It really bothers me that I can see rolls of fat on my children’s stomachs, but I also don’t want to give them a complex about their appearance, I want them to be body positive. The older one is starting puberty and someone else mentioned she had a bit of puppy fat. It’s very hard when she complains about her stomach area to know what to say. She needs to understand that there is a correlation between what she eats and the health of her body, so I’ve told her that healthy choices of food will help keep her body a healthy shape, and that planking exercises will strengthen her core, but haven’t made any changes to the way I feed her. She gave up sweets for new year, which I was slightly concerned about, but didn’t discourage.

I know that we could eat more healthily but it’s like an assault course of different and changing preferences and fussiness! I’m also aware that I do still sometimes do things like offer food as bribes, rewards, treats or comfort, and I often make meal time portion sizes too big for the older one, which she can find intimidating. Despite having the best of intentions to gently set boundaries and promote moderation and healthy choices, the pressure of solo parenting as a co-parent often leads to me ‘giving in’. I hate thinking they might be hungry because they hated a school dinner or my cooking. I don’t want foods to be ‘forbidden’ so they end up eating them in secret or binging, but trying to restrict numbers of servings and portion sizes on snacks leads to complaints and even (only this afternoon!) tantrums. We’re also not as active as we could be as a family, especially in winter.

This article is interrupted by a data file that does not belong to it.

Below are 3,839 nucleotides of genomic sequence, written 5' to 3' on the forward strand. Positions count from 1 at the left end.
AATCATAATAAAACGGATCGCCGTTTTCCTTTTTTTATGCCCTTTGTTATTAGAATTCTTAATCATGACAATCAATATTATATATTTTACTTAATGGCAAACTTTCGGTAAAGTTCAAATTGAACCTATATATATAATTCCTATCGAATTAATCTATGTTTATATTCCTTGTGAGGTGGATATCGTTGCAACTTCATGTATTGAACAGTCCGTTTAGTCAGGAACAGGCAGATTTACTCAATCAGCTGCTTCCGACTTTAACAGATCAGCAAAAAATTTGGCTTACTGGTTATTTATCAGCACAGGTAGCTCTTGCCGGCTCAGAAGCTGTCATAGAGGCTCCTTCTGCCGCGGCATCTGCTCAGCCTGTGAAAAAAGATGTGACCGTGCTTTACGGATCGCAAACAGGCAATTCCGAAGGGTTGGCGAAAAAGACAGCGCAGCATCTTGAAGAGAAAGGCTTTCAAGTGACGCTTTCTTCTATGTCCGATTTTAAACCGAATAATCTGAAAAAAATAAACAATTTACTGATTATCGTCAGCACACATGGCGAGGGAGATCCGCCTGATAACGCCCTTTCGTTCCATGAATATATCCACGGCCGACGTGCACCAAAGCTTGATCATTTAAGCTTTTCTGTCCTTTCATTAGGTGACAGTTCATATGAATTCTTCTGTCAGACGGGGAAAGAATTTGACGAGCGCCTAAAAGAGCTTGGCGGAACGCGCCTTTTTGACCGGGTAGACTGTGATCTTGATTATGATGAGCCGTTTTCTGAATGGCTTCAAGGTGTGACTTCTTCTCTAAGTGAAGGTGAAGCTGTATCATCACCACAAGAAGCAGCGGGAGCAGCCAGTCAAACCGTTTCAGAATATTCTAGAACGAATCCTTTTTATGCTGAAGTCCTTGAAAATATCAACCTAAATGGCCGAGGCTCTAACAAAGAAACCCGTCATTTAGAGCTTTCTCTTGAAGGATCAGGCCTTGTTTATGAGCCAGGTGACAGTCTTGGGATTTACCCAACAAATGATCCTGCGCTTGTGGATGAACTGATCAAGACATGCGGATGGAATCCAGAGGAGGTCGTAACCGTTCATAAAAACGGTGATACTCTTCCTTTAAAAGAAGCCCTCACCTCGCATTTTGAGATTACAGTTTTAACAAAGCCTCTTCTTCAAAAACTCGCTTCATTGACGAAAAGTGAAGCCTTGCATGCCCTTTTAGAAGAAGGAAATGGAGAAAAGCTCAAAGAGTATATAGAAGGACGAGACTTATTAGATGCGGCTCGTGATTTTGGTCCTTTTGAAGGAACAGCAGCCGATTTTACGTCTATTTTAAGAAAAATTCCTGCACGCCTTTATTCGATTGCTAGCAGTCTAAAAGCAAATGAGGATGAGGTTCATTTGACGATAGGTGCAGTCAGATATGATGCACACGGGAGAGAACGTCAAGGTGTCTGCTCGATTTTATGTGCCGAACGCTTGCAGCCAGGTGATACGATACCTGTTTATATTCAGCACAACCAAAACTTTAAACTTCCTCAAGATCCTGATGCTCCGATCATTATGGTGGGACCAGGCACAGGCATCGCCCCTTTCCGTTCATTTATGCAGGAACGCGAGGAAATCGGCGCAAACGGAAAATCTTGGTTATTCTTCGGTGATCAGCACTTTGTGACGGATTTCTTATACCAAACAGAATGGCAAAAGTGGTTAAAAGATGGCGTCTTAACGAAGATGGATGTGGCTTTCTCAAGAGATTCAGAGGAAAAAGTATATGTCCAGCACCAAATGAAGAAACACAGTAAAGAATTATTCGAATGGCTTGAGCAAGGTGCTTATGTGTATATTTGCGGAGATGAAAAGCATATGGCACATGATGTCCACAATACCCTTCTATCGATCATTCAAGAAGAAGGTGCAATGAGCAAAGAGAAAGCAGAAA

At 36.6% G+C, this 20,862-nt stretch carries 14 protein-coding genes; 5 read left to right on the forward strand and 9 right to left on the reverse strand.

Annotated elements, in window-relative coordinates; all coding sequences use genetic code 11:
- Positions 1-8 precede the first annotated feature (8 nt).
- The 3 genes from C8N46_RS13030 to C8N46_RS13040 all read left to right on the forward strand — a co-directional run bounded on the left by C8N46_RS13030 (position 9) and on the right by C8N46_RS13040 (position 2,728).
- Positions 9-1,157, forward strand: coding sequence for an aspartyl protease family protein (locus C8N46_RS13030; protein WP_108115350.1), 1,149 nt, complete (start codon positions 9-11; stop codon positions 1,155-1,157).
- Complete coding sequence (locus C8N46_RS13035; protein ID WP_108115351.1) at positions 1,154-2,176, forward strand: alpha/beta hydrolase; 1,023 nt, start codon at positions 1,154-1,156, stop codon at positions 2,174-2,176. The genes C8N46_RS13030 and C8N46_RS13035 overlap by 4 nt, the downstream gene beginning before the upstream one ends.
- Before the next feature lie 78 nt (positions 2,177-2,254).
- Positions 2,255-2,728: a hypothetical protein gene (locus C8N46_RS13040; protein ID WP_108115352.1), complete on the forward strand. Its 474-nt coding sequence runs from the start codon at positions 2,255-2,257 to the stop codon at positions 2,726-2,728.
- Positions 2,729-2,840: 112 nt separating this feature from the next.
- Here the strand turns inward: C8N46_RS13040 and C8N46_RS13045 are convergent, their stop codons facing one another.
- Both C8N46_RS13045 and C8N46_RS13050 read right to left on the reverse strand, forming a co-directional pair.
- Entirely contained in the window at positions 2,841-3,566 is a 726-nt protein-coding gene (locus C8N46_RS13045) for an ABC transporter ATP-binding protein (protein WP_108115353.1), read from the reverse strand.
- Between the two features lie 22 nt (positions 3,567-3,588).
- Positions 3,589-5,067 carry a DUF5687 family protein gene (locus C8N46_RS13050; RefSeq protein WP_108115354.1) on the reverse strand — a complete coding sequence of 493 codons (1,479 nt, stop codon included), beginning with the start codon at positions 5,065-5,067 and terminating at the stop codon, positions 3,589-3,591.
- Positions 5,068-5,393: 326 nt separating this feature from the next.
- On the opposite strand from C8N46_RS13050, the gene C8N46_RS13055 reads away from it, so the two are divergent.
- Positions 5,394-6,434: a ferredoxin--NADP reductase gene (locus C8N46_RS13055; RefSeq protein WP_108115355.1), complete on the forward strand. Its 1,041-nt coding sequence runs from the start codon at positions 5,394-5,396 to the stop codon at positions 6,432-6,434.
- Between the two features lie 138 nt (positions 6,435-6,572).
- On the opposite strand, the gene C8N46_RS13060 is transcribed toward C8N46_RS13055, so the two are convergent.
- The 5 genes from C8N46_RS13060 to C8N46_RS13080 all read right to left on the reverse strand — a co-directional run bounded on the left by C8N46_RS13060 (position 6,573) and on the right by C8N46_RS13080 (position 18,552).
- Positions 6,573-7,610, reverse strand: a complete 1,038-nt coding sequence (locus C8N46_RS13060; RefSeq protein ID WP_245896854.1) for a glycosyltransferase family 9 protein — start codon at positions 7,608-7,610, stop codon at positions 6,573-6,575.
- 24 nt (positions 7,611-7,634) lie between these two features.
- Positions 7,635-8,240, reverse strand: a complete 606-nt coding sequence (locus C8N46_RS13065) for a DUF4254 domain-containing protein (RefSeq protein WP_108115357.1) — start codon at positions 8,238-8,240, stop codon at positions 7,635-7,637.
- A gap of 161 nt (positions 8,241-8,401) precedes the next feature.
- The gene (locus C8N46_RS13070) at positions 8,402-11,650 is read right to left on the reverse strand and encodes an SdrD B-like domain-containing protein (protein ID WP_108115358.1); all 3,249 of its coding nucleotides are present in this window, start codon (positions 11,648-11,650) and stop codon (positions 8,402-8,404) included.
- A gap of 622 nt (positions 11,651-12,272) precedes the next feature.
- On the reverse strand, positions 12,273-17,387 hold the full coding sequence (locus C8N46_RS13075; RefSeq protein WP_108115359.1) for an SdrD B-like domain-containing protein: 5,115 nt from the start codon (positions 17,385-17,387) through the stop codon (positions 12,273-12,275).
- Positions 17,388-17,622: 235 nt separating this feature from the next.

I’ve decided to just keep an eye on it, and hope that growth spurts and puberty do their thing, but the truth is that I’m scared to weigh and measure them and find out that there is a confirmed issue. I’m not sure I’m strong enough to set down firmer boundaries around meals and snacks, especially when I’ve not got another parent for back up. I also can’t impact what happens when they’re with their dad.

And I can’t help but wonder if I would feel this worried if my children were male? Would I identify as much, care as much about other people judging them or their looks being commented on?